What if we found laws that explained all phenomena that we know of perfectly. We might well think those laws are the "absolute fundamental" laws of the universe. But how would we ever know? Maybe there are other phenomena that can't be explained by those laws that we simply haven't seen yet. Maybe those other phenomena could *never* be seen! (for example there may be another entire set of particles and processes which have zero coupling to our known matter). The existance of this unexplained phenomena does not reduce the merit of the laws you know, even though they are now "not complete" or "don't describe all of nature".

It's funny to think about how our intuition of "mass" was screwed up by the fact that we evolved on the earth in a high gravity environment where we inherently think of mass as "weight" - eg. something is heavy. There's this thing which I will call K. It's the coefficient of inertia, it's how hard something is to move when you apply a certain force to it. F = K A if you will. Imagine we grew up in outer space with lots of large electrical charges around. If we apply an electric field to two charges of different K, one moves fast and one moves slow, the difference is the constant K. It's a very funny thing that this K, this resistance to changes of motion, is also the coupling to the gravitational field.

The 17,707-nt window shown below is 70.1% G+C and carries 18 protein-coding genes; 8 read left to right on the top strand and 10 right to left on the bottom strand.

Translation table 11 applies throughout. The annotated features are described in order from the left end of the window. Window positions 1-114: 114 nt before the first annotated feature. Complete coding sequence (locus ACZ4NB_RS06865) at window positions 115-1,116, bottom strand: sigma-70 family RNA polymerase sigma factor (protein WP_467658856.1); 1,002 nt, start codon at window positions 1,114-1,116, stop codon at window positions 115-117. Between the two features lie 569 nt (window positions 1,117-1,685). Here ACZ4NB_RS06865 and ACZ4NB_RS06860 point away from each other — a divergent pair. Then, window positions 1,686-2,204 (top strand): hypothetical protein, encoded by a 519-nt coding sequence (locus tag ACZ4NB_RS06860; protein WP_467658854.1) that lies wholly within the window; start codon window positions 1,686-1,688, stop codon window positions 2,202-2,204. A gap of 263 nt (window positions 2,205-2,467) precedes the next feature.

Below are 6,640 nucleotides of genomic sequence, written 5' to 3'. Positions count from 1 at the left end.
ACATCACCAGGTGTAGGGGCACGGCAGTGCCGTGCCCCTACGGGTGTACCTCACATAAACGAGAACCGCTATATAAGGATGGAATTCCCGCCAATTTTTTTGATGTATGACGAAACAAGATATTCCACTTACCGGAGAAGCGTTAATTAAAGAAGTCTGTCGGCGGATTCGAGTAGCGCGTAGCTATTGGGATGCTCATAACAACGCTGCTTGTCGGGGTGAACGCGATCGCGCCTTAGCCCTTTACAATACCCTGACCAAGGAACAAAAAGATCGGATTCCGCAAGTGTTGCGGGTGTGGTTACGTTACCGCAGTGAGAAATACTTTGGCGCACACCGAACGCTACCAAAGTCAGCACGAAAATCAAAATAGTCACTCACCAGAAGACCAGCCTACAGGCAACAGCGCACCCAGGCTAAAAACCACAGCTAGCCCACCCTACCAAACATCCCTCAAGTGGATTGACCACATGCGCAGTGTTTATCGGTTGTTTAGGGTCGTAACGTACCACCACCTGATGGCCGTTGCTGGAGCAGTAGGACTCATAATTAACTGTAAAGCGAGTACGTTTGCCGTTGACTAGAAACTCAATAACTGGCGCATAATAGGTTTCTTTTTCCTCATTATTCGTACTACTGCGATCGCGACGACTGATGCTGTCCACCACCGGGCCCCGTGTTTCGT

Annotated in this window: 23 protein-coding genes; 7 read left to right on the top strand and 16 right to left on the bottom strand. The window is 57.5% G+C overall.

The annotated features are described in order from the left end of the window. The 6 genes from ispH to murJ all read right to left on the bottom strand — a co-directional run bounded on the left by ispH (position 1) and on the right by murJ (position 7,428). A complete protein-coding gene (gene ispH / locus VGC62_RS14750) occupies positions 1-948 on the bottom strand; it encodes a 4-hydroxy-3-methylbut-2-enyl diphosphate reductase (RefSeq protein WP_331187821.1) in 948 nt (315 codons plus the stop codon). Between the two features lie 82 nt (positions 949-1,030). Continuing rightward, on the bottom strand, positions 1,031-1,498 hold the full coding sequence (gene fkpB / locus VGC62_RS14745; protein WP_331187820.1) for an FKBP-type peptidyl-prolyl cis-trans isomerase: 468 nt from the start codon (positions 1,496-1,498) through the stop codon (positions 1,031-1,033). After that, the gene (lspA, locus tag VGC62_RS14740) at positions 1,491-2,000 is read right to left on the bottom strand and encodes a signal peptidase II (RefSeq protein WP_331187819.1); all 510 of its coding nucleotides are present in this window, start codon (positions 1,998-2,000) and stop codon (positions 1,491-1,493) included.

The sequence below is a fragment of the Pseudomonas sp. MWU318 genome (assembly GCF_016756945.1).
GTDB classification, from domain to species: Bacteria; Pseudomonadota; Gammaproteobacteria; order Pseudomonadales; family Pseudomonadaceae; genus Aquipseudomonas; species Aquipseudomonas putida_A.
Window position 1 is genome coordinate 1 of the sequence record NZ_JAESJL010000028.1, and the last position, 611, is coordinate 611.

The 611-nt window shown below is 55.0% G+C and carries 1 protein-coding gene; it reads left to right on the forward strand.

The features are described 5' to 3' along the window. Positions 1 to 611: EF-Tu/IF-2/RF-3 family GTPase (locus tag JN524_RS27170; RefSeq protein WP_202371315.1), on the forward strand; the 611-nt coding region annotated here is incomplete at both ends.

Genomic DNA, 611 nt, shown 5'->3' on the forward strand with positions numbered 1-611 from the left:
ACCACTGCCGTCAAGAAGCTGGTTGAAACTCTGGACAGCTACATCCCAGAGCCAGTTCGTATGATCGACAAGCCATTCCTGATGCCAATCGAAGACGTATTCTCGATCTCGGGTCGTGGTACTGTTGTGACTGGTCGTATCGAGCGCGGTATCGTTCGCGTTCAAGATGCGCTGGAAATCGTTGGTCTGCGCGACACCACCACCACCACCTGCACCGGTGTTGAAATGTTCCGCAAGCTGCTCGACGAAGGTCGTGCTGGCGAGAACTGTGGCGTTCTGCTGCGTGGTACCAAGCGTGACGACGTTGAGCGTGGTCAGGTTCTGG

## 3/10/2010

### 03-10-10 - Distortion Measure

What are the things we might put in an ideal distortion measure? This is going to be rather stream of conscious rambling, so beware. Our goal is to make output that "looks like" the input, and also that just looks "good". Most of what I talk about will assume that you are running "D" on something like 4x4 or 8x8 blocks and comparing it to "D" on other blocks, but of course it could be run on a gaussian windowed patch, just some way of localizing distortion on a region.

I'm going to ignore the more "macroscopic" issues of which frame is more important than another frame, or even which object within a frame is more important - those are very important issues I'm sure, but they can be added on later, and are beyond the scope of current research anyway. I want to talk about the microscopic local distortion rating D. The key thing is that the numerical value of D assigns a way to "score" one distortion against another. This not only lets you choose the way your error looks on a given block (choosing the one with lowest score obviously), it also determines how your bits are allocated around the frame in an R/D framework (bits will go to places that D says are more important).

It should be intuitively obvious that just using D = SSD or SAD is very crude and badly broken. One pixel step of numerical error clearly has very different importance depending on where it is. How might we do better ?

1. Value Error. Obviously the plain old metric of "output value - input value" is useful even just as a sanity check and regularizer ; it's the background distortion metric that you will then add your other biasing factors to. All other things being equal you do want output pixels to exactly match input pixels. But even here there's a funny issue of what measure you use. Probably something in the L-N norms, (L1 = SAD, L2 = SSD). The standard old world metric is L2, because if you optimize for D = L2, then you will minimize your MSE and maximize your PSNR, which is the goal of old literature.